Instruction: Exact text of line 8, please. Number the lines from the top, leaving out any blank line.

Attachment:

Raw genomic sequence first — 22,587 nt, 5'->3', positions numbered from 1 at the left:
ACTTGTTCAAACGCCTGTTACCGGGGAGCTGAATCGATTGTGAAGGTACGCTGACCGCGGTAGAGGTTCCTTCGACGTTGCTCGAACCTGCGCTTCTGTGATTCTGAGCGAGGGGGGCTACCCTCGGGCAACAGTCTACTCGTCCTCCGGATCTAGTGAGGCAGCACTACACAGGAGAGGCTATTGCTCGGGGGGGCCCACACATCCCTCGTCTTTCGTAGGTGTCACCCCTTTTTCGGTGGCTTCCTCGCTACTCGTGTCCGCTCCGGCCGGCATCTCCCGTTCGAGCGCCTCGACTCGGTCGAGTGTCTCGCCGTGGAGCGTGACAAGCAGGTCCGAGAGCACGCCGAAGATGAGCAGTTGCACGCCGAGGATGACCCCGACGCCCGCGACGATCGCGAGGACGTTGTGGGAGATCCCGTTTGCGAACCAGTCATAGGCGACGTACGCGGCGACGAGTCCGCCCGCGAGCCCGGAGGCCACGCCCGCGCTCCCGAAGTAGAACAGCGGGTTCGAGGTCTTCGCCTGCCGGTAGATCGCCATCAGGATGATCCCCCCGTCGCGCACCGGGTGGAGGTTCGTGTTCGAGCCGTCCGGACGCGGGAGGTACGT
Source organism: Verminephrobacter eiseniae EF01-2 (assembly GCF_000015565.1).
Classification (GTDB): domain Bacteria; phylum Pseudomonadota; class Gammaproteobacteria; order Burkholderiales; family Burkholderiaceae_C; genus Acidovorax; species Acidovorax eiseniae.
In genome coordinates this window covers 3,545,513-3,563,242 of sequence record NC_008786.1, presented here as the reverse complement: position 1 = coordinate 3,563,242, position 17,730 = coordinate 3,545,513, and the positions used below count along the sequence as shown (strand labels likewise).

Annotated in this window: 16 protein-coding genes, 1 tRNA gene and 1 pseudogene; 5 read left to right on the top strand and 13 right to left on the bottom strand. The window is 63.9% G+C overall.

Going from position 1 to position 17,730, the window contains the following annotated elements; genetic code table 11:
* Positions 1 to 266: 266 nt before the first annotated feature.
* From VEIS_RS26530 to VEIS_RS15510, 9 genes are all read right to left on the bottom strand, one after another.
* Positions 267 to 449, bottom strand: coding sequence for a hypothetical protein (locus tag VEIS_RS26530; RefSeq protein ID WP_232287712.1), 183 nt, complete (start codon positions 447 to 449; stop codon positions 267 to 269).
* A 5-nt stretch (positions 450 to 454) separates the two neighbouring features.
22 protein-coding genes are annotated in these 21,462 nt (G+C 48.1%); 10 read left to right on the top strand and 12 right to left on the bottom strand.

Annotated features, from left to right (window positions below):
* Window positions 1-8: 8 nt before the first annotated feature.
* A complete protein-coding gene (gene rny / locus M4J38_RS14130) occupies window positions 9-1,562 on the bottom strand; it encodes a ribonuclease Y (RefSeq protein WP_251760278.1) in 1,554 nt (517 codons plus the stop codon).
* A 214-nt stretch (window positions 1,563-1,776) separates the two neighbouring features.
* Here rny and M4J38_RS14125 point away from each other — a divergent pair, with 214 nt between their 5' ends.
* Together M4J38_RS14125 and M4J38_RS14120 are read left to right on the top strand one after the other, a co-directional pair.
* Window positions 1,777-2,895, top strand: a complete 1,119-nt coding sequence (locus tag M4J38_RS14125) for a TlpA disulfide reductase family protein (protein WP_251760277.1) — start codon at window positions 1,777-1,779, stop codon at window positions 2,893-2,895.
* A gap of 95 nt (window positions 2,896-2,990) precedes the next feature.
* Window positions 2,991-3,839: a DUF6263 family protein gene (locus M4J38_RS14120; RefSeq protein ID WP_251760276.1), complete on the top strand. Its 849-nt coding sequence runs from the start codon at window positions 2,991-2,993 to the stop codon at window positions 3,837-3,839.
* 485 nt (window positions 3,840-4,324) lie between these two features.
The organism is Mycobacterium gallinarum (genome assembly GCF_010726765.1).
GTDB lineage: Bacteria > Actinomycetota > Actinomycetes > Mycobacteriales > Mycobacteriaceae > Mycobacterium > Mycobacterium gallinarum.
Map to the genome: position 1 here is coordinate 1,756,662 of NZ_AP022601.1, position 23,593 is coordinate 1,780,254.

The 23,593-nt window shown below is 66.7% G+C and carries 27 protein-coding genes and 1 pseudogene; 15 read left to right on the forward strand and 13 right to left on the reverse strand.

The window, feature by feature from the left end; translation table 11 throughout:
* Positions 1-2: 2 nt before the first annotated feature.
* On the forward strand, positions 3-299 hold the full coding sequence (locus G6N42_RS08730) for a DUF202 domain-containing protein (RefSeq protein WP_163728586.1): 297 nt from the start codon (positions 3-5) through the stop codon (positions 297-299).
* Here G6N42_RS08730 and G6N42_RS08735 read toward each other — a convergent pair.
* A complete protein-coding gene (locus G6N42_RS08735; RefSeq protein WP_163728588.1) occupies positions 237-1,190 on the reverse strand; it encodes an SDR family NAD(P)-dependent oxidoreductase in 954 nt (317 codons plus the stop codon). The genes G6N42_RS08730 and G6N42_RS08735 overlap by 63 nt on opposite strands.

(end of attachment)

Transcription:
* Positions 1 to 266: 266 nt before the first annotated feature.